How I got involved in helping the Homeless in Prince William County, Virginia

William Bill GoldenI come to learn about the homeless in a unique way.

Sure, I’ve seen the blue tents and some homeless standing on street corners. Yet, it was not that long ago that I went for medical treatment every day for seven weeks. Each day at 9AM there was the same person on the same street corner with a sign that said: ‘Just lost my job. I have two young kids. Please help!’ Sure. OK. I have also been approached a number of times by another person in the same parking lot over a three year period that zooms in on people just getting out of their car. Her story: ‘I forgot my purse and $5 will help get me enough gas to safely get home.’ Sure. OK. You have a great day until you corner me in the parking lot again!

It can be easy to write some folks off as scammers.

Back in October 2014, I was at a committee meeting for a local civic association. They are all good people. They want to help. They want a better community. The topic of homelessness came up and how that would be a good topic for a community information and education panel. Truthfully: I was indifferent. However, it bothered me greatly that the discussion quickly turned into almost an attack on the homeless and somewhat on the person (strong disparagement rather than an attack) that proposed the topic for us to focus on.

As the committee chair, that set my hair on fire. Admittedly there did not seem to be much enthusiasm for the topic from the committee, and my own experiences had jaded me. However, every idea needs examination when the proposer went to the effort to put together pages of supporting data.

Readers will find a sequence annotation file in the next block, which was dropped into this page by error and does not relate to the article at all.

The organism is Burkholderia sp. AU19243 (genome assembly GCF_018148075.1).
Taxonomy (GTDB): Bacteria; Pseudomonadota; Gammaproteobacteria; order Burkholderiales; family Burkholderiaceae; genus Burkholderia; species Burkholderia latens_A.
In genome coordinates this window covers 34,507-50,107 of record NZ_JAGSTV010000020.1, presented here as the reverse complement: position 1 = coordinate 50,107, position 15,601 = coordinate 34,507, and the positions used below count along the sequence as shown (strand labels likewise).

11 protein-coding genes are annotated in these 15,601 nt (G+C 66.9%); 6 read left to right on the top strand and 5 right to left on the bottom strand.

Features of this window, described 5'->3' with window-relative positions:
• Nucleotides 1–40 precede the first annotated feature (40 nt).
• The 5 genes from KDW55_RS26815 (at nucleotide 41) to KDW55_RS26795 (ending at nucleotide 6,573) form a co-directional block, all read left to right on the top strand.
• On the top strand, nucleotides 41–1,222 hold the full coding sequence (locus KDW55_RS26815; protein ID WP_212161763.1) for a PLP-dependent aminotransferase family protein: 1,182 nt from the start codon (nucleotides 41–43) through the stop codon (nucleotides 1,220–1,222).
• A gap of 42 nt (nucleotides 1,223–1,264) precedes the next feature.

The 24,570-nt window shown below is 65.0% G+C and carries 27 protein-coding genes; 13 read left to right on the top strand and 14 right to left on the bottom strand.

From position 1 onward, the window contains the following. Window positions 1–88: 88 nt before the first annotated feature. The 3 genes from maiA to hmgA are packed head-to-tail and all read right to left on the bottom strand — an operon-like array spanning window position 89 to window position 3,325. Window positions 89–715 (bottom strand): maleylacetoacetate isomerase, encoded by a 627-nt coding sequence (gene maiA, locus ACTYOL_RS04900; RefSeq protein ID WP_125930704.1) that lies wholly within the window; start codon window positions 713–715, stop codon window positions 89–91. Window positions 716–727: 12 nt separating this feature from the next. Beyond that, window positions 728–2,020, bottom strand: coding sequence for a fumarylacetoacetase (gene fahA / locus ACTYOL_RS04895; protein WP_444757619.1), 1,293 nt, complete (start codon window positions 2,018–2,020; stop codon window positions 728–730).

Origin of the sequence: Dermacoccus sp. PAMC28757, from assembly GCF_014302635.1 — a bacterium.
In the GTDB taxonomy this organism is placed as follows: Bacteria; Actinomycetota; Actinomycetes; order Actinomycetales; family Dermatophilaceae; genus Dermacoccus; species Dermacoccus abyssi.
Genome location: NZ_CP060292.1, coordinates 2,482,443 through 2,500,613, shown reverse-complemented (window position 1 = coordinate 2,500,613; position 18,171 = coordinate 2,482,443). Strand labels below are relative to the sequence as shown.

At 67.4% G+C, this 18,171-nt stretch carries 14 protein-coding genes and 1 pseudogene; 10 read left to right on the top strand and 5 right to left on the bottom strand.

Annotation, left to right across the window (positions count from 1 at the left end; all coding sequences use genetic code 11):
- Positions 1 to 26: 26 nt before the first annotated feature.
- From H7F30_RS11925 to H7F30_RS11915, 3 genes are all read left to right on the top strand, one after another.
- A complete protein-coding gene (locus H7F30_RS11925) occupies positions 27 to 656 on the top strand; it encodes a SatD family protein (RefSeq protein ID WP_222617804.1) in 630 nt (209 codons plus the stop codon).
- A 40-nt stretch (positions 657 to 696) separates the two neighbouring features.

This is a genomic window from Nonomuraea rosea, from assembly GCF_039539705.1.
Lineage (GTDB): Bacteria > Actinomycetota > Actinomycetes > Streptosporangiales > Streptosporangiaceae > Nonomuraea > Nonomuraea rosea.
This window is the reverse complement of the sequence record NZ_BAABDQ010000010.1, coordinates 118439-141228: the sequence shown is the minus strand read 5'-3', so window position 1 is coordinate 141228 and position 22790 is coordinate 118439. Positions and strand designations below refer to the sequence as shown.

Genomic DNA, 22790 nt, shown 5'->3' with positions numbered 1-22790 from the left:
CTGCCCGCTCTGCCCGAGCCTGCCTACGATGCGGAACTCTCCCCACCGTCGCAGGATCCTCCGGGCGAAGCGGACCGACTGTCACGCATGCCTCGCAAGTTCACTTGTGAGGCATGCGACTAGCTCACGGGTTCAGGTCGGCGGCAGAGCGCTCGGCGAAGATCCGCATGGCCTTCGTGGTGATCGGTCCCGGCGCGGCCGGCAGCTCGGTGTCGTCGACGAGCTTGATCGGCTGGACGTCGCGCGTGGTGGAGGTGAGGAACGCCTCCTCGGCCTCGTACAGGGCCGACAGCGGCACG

If only to determine the viability of the idea of homelessness as an area of concern in our community I agreed to personally assist the topic proposer in learning more about the topic and to personally investigate.

One other committee member challenged me to do more than just to learn more. Go meet with homeless groups and go meet the homeless. So in early December, just after Thanksgiving I did. I got out and started meeting the homeless in person. It has been an education. I have learned that ‘I just lost my job’ and ‘I forgot my purse’ are anomalies. Our community is full of people in real need. Hundreds. The official count is almost 500. The real number is undoubtedly higher.

After failing to get my civic association to do more than to just talk about it, or to show much interest in wanting to learn more, I made the decision to start PWCHomeless.com. My goal is simple: enable those that are trying to help those less fortunate to be more successful.

The homeless are not out there scamming and mooching their way through life. Most have some major challenges and most face it humbly without seeking handouts of any kind. In fact, one of the things that I discovered is that an amazing number of homeless may live in tents on whatever piece of land they can squat upon … but they also have jobs. Those jobs just do not support them well enough to live in the housing that is available to them.

I am not an activist, at least not in the traditional sense. There is nothing specific that I am seeking to change.